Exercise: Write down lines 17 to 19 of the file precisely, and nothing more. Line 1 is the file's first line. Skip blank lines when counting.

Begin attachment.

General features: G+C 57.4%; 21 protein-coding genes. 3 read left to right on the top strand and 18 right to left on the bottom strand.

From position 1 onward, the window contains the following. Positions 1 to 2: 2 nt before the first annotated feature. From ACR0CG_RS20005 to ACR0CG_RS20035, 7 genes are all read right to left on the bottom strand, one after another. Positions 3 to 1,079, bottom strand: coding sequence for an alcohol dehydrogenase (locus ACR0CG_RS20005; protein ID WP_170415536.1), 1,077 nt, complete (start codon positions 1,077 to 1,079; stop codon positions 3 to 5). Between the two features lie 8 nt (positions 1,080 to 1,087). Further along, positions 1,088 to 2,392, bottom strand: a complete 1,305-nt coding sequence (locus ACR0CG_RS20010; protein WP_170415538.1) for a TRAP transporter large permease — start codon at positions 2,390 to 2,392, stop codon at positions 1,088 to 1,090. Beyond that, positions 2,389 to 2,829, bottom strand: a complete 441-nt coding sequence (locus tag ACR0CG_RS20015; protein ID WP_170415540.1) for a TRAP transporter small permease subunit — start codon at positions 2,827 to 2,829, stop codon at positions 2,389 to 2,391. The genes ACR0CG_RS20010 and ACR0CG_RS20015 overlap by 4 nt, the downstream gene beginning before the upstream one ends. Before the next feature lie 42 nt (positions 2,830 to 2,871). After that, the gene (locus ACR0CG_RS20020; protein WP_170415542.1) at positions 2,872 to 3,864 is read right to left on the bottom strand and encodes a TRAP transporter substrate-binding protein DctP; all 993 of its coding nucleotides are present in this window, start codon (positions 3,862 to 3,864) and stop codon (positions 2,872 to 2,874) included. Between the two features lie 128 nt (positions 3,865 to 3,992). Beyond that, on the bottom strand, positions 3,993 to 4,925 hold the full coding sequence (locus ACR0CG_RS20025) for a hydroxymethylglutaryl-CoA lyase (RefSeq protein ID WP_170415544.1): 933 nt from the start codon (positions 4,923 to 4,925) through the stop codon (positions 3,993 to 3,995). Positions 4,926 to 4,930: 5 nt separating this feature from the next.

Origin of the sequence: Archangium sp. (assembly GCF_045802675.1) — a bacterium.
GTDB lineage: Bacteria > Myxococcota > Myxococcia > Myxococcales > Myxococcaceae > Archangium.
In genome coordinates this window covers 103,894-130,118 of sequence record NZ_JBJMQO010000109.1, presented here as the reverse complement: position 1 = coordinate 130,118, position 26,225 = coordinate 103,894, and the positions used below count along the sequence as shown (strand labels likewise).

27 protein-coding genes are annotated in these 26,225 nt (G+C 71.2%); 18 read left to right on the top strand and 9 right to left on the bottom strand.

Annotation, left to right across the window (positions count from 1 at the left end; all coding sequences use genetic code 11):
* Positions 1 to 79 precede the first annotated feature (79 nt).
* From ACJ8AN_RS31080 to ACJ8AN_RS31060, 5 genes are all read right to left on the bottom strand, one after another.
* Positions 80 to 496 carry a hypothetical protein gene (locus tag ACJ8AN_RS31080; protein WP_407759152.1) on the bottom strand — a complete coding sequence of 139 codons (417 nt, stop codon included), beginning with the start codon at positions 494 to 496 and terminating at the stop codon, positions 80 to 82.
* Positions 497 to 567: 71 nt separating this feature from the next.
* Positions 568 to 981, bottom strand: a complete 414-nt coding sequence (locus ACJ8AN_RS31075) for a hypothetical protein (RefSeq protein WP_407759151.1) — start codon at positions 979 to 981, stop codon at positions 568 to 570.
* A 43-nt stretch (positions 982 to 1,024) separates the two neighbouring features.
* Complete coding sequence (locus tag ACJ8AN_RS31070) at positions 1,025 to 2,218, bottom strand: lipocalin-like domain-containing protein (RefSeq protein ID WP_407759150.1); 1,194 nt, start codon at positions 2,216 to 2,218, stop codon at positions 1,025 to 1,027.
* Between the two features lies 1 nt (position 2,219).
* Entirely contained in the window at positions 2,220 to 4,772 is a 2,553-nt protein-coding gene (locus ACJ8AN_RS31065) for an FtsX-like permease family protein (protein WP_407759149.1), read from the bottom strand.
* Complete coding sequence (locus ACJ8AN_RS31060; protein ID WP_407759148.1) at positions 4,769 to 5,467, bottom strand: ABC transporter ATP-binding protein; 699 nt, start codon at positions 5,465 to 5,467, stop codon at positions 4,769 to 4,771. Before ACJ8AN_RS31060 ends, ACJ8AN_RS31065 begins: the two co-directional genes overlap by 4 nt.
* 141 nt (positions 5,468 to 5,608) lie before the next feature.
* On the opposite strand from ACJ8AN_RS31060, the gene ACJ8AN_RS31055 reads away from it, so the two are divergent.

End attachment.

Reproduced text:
* Complete coding sequence (locus ACJ8AN_RS31060; protein ID WP_407759148.1) at positions 4,769 to 5,467, bottom strand: ABC transporter ATP-binding protein; 699 nt, start codon at positions 5,465 to 5,467, stop codon at positions 4,769 to 4,771. Before ACJ8AN_RS31060 ends, ACJ8AN_RS31065 begins: the two co-directional genes overlap by 4 nt.
* 141 nt (positions 5,468 to 5,608) lie before the next feature.
* On the opposite strand from ACJ8AN_RS31060, the gene ACJ8AN_RS31055 reads away from it, so the two are divergent.